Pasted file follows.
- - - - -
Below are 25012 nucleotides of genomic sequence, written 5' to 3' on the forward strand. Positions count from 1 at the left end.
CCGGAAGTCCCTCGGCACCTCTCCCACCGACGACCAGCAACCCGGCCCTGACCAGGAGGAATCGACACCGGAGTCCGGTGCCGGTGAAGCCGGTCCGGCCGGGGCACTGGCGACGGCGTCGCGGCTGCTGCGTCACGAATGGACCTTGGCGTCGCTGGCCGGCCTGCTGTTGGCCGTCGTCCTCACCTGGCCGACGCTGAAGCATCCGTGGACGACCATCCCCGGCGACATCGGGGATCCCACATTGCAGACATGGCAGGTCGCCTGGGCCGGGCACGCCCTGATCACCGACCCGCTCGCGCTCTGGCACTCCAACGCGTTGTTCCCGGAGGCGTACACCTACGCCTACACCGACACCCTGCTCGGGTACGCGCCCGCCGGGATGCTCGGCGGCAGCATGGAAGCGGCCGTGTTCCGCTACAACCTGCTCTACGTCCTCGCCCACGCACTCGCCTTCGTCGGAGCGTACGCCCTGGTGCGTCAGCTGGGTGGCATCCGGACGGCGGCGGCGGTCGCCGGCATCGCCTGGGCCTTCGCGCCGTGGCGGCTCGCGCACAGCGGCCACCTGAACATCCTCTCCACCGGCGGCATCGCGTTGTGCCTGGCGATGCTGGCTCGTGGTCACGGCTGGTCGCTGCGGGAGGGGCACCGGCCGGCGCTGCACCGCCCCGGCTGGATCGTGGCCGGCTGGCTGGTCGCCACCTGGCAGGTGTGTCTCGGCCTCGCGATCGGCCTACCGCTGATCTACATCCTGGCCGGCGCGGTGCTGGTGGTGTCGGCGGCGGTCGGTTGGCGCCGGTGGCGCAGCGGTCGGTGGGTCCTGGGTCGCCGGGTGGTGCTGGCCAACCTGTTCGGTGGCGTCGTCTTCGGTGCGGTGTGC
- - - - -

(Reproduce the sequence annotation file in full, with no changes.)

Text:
Below are 25012 nucleotides of genomic sequence, written 5' to 3' on the forward strand. Positions count from 1 at the left end.
CCGGAAGTCCCTCGGCACCTCTCCCACCGACGACCAGCAACCCGGCCCTGACCAGGAGGAATCGACACCGGAGTCCGGTGCCGGTGAAGCCGGTCCGGCCGGGGCACTGGCGACGGCGTCGCGGCTGCTGCGTCACGAATGGACCTTGGCGTCGCTGGCCGGCCTGCTGTTGGCCGTCGTCCTCACCTGGCCGACGCTGAAGCATCCGTGGACGACCATCCCCGGCGACATCGGGGATCCCACATTGCAGACATGGCAGGTCGCCTGGGCCGGGCACGCCCTGATCACCGACCCGCTCGCGCTCTGGCACTCCAACGCGTTGTTCCCGGAGGCGTACACCTACGCCTACACCGACACCCTGCTCGGGTACGCGCCCGCCGGGATGCTCGGCGGCAGCATGGAAGCGGCCGTGTTCCGCTACAACCTGCTCTACGTCCTCGCCCACGCACTCGCCTTCGTCGGAGCGTACGCCCTGGTGCGTCAGCTGGGTGGCATCCGGACGGCGGCGGCGGTCGCCGGCATCGCCTGGGCCTTCGCGCCGTGGCGGCTCGCGCACAGCGGCCACCTGAACATCCTCTCCACCGGCGGCATCGCGTTGTGCCTGGCGATGCTGGCTCGTGGTCACGGCTGGTCGCTGCGGGAGGGGCACCGGCCGGCGCTGCACCGCCCCGGCTGGATCGTGGCCGGCTGGCTGGTCGCCACCTGGCAGGTGTGTCTCGGCCTCGCGATCGGCCTACCGCTGATCTACATCCTGGCCGGCGCGGTGCTGGTGGTGTCGGCGGCGGTCGGTTGGCGCCGGTGGCGCAGCGGTCGGTGGGTCCTGGGTCGCCGGGTGGTGCTGGCCAACCTGTTCGGTGGCGTCGTCTTCGGTGCGGTGTGC